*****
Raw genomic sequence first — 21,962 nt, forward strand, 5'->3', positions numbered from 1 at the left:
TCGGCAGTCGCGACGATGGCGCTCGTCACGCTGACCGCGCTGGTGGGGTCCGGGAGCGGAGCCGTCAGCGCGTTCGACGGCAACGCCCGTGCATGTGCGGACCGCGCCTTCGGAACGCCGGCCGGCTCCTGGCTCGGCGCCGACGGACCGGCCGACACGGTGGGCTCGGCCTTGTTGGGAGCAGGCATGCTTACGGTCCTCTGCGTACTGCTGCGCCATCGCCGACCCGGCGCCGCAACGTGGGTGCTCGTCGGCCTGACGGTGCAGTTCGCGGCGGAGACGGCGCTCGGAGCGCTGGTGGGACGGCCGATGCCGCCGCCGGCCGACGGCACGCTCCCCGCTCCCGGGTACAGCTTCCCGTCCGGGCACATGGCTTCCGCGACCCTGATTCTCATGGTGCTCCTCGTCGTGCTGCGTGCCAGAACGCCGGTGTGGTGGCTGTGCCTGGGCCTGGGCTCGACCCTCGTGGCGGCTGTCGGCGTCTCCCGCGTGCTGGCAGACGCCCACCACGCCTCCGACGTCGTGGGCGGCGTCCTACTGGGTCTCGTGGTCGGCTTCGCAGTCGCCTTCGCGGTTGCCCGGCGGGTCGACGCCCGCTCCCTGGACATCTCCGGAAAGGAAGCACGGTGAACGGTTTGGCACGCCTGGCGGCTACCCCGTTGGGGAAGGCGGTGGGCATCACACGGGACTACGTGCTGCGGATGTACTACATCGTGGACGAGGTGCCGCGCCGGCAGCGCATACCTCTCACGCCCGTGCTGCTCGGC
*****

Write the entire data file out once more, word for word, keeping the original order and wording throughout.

Raw genomic sequence first — 21,962 nt, forward strand, 5'->3', positions numbered from 1 at the left:
TCGGCAGTCGCGACGATGGCGCTCGTCACGCTGACCGCGCTGGTGGGGTCCGGGAGCGGAGCCGTCAGCGCGTTCGACGGCAACGCCCGTGCATGTGCGGACCGCGCCTTCGGAACGCCGGCCGGCTCCTGGCTCGGCGCCGACGGACCGGCCGACACGGTGGGCTCGGCCTTGTTGGGAGCAGGCATGCTTACGGTCCTCTGCGTACTGCTGCGCCATCGCCGACCCGGCGCCGCAACGTGGGTGCTCGTCGGCCTGACGGTGCAGTTCGCGGCGGAGACGGCGCTCGGAGCGCTGGTGGGACGGCCGATGCCGCCGCCGGCCGACGGCACGCTCCCCGCTCCCGGGTACAGCTTCCCGTCCGGGCACATGGCTTCCGCGACCCTGATTCTCATGGTGCTCCTCGTCGTGCTGCGTGCCAGAACGCCGGTGTGGTGGCTGTGCCTGGGCCTGGGCTCGACCCTCGTGGCGGCTGTCGGCGTCTCCCGCGTGCTGGCAGACGCCCACCACGCCTCCGACGTCGTGGGCGGCGTCCTACTGGGTCTCGTGGTCGGCTTCGCAGTCGCCTTCGCGGTTGCCCGGCGGGTCGACGCCCGCTCCCTGGACATCTCCGGAAAGGAAGCACGGTGAACGGTTTGGCACGCCTGGCGGCTACCCCGTTGGGGAAGGCGGTGGGCATCACACGGGACTACGTGCTGCGGATGTACTACATCGTGGACGAGGTGCCGCGCCGGCAGCGCATACCTCTCACGCCCGTGCTGCTCGGC